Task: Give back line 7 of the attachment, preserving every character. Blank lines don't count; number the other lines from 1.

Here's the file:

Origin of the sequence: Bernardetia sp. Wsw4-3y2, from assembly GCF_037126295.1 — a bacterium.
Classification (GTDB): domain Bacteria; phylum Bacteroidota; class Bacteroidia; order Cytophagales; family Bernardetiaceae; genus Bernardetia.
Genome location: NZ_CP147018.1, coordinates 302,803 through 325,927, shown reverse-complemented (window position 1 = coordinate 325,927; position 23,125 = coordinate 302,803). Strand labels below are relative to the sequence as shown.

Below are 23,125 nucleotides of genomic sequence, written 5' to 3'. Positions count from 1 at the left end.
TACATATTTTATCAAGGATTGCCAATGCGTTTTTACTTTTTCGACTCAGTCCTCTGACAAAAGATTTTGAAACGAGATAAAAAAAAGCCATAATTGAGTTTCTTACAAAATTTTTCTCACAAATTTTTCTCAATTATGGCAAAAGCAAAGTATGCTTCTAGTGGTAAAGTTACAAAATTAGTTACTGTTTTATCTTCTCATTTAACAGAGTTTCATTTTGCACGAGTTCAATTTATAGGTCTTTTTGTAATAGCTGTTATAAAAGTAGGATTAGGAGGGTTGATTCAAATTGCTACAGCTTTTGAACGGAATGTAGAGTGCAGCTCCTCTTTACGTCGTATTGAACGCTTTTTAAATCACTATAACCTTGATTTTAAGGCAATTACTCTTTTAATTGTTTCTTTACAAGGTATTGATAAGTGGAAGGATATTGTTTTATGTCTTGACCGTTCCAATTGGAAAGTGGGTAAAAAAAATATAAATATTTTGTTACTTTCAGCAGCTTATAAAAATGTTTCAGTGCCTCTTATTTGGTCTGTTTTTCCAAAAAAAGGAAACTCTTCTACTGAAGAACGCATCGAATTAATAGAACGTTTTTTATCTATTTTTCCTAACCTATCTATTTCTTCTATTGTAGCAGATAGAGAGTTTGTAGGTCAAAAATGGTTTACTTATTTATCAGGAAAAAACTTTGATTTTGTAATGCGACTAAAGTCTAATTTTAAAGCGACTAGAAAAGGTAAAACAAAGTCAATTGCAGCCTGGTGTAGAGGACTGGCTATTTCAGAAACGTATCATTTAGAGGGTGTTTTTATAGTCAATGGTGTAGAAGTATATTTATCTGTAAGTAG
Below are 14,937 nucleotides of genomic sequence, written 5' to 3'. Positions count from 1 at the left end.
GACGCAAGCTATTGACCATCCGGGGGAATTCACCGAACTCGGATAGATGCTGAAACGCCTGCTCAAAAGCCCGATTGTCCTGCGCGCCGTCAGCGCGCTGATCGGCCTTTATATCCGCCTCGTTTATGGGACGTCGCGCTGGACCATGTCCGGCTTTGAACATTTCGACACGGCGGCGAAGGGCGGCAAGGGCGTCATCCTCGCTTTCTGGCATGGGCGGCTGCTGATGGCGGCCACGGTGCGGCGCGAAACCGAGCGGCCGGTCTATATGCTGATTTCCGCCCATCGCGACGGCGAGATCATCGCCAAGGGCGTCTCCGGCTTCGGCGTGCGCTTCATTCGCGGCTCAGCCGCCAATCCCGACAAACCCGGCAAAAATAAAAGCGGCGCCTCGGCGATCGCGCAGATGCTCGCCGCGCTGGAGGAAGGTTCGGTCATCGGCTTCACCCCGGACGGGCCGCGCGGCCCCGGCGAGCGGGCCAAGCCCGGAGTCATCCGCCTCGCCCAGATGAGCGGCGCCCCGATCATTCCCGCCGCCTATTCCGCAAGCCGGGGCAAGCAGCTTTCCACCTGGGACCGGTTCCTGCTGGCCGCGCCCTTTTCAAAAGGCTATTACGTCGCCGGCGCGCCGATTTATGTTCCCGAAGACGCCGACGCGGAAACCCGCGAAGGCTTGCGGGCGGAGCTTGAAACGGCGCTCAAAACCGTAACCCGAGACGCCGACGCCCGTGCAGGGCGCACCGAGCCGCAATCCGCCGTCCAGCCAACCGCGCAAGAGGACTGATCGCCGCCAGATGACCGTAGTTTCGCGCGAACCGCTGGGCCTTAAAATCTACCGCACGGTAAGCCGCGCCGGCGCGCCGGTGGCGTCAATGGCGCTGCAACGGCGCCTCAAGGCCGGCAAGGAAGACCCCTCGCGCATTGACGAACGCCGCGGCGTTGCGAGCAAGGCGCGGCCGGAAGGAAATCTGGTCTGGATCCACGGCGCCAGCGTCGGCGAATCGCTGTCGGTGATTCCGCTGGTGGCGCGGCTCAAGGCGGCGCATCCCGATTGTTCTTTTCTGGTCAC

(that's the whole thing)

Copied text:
GACGCAAGCTATTGACCATCCGGGGGAATTCACCGAACTCGGATAGATGCTGAAACGCCTGCTCAAAAGCCCGATTGTCCTGCGCGCCGTCAGCGCGCTGATCGGCCTTTATATCCGCCTCGTTTATGGGACGTCGCGCTGGACCATGTCCGGCTTTGAACATTTCGACACGGCGGCGAAGGGCGGCAAGGGCGTCATCCTCGCTTTCTGGCATGGGCGGCTGCTGATGGCGGCCACGGTGCGGCGCGAAACCGAGCGGCCGGTCTATATGCTGATTTCCGCCCATCGCGACGGCGAGATCATCGCCAAGGGCGTCTCCGGCTTCGGCGTGCGCTTCATTCGCGGCTCAGCCGCCAATCCCGACAAACCCGGCAAAAATAAAAGCGGCGCCTCGGCGATCGCGCAGATGCTCGCCGCGCTGGAGGAAGGTTCGGTCATCGGCTTCACCCCGGACGGGCCGCGCGGCCCCGGCGAGCGGGCCAAGCCCGGAGTCATCCGCCTCGCCCAGATGAGCGGCGCCCCGATCATTCCCGCCGCCTATTCCGCAAGCCGGGGCAAGCAGCTTTCCACCTGGGACCGGTTCCTGCTGGCCGCGCCCTTTTCAAAAGGCTATTACGTCGCCGGCGCGCCGATTTATGTTCCCGAAGACGCCGACGCGGAAACCCGCGAAGGCTTGCGGGCGGAGCTTGAAACGGCGCTCAAAACCGTAACCCGAGACGCCGACGCCCGTGCAGGGCGCACCGAGCCGCAATCCGCCGTCCAGCCAACCGCGCAAGAGGACTGATCGCCGCCAGATGACCGTAGTTTCGCGCGAACCGCTGGGCCTTAAAATCTACCGCACGGTAAGCCGCGCCGGCGCGCCGGTGGCGTCAATGGCGCTGCAACGGCGCCTCAAGGCCGGCAAGGAAGACCCCTCGCGCATTGACGAACGCCGCGGCGTTGCGAGCAAGGCGCGGCCGGAAGGAAATCTGGTCTGGATCCACGGCGCCAGCGTCGGCGAATCGCTGTCGGTGATTCCGCTGGTGGCGCGGCTCAAGGCGGCGCATCCCGATTGTTCTTTTCTGGTCAC